Bikas C. Sanyal

Bikas C. Sanyal

Bikas Sanyal has been directing HE programs since 1973 at UNESCO’s International Institute for Educational Planning (IIEP) in Paris. He also acts as HE advisor to the Director General of UNESCO and has written several books and reports on HE, especially on its financial aspects. He is the author and coeditor of the regional section of the Higher Education in the World 2006: The Financing of Universities.

In this review of global funding trends in higher education (HE), Bikas C. Sanyal, expresses the view that it is impossible to stop private institutions coming into HE because the public sector cannot provide for the enormous demand. Bikas Sanyal believes that UNESCO should concentrate on ensuring the access to HE of students who perform well but lack the financial resources to do so.

“The costs of higher education should be shared, because its benefits are also shared.”

Where is higher education (HE) funding currently heading?

The financing of the HE system will be shared by all the actors who have a vested interest in it. This means intervention not only by governments but also by families, students, companies, industries and international organizations. It is no longer possible for HE to remain solely in state hands.

Can you outline the determining factors in current global trends in HE funding?

On the one hand, HE is expanding at an enormous rate, which prevents governments from taking full charge of it. On the other hand, and as a result of the first factor, the private sector is moving into HE. Governments have had to open up to the private sector. Within this sector, different types of private groups fund HE. Therefore, it would be true to say that the funding of HE is currently shared between different actors.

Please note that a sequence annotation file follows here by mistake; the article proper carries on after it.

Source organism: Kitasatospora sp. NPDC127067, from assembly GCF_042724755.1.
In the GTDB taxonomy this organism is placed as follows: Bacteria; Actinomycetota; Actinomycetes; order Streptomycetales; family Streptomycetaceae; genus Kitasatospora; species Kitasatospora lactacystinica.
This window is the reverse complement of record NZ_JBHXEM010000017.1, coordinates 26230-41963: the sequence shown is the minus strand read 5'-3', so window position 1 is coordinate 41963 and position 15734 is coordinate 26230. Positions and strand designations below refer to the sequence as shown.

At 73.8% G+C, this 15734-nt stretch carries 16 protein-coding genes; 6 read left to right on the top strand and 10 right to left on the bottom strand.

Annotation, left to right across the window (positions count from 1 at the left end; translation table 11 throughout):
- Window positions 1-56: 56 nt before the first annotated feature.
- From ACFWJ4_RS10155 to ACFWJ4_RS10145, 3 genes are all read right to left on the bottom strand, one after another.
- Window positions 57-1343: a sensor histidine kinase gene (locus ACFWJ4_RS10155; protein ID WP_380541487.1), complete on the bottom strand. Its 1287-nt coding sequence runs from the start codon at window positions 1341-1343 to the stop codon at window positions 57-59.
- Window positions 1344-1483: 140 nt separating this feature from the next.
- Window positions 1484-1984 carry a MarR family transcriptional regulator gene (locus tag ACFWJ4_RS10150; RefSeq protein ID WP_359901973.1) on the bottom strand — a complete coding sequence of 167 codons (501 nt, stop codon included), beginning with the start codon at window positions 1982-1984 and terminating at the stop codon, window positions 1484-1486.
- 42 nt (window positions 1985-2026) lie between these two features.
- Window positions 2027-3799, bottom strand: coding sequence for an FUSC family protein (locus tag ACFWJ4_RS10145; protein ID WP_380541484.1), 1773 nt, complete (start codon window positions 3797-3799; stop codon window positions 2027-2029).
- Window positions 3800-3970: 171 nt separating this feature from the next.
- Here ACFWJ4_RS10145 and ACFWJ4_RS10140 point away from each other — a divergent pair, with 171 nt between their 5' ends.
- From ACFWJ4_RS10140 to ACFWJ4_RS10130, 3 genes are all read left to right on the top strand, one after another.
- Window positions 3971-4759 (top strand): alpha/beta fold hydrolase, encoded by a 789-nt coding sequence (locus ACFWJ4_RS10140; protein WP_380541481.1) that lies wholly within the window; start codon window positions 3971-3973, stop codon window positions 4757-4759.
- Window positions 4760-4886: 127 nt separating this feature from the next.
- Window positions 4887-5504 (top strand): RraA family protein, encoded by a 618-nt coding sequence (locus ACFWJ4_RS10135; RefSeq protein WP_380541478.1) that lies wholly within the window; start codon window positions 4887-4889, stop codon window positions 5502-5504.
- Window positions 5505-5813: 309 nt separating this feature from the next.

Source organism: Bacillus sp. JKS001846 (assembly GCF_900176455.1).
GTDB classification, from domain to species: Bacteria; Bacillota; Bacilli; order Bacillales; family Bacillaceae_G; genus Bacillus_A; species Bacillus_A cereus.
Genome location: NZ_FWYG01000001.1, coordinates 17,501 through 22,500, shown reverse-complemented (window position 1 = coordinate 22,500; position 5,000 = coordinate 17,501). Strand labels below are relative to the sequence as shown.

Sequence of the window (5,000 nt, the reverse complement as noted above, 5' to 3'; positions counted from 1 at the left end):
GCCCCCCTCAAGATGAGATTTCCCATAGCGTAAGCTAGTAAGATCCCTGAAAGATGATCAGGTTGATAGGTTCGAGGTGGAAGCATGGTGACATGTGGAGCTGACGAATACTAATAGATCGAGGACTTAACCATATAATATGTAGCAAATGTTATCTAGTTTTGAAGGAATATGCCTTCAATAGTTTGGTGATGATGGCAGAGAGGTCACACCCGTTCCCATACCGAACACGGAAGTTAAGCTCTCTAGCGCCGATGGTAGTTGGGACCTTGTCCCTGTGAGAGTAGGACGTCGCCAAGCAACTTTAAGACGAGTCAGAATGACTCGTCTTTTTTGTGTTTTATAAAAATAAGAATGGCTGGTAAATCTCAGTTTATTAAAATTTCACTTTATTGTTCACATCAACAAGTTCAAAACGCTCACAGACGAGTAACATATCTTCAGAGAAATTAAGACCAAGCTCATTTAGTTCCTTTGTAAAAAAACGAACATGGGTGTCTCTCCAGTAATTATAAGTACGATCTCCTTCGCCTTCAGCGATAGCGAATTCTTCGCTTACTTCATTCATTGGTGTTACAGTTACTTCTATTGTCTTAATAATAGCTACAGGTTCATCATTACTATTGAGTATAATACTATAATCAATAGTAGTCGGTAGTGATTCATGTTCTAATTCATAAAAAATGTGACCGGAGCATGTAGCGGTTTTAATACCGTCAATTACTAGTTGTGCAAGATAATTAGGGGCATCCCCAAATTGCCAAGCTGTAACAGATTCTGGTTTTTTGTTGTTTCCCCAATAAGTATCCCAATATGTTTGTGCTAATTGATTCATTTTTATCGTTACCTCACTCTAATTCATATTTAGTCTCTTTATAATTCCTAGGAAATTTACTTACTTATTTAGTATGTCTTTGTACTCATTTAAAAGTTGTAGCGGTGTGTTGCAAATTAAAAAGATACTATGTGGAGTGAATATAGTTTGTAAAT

Why is the shared-cost model the most suitable one for compensating for the reduction in state funding in the face of HE expansion?

Because in the end the benefits of HE are also shared: students benefit because they earn more, companies benefit from having a highly qualified workforce to draw on, and the state benefits because this highly qualified workforce enables them to achieve their political aims.

Could you give some examples of good practice in this area?

Take the example of , where public universities have now considerably reduced their dependence on the state. At the University of Beijing, 60% of the costs are covered by the University’s shared-cost self-financing schemes, while the remaining 40% comes from public subsidies. In the same way, Colorado State University in the finances 70% of its costs from private sources. Similarly, the private sector helps to cover the costs at several Russian universities.

Will incorporating private institutions into the system solve the problem of university funding?

The private sector is gaining ground, and it is doing so because there is a tremendous increase in demand for HE. Private institutions should thus be allowed to participate as long as it is governments who dictate the priorities for national development and the role that is to be played in this development by HE. Governments should manage and lead HE and maintain its national cohesion by regulating public policy and the different actors who play a part in it. No social group should be marginalized, as this may go against government policy on HE access.

Given what has been said so far, and in the context of the privatization of HE and the emergence of external suppliers (General Agreement on Trade in Services), how do you view UNESCO’s position with respect to ensuring universal access to HE, especially in developing countries?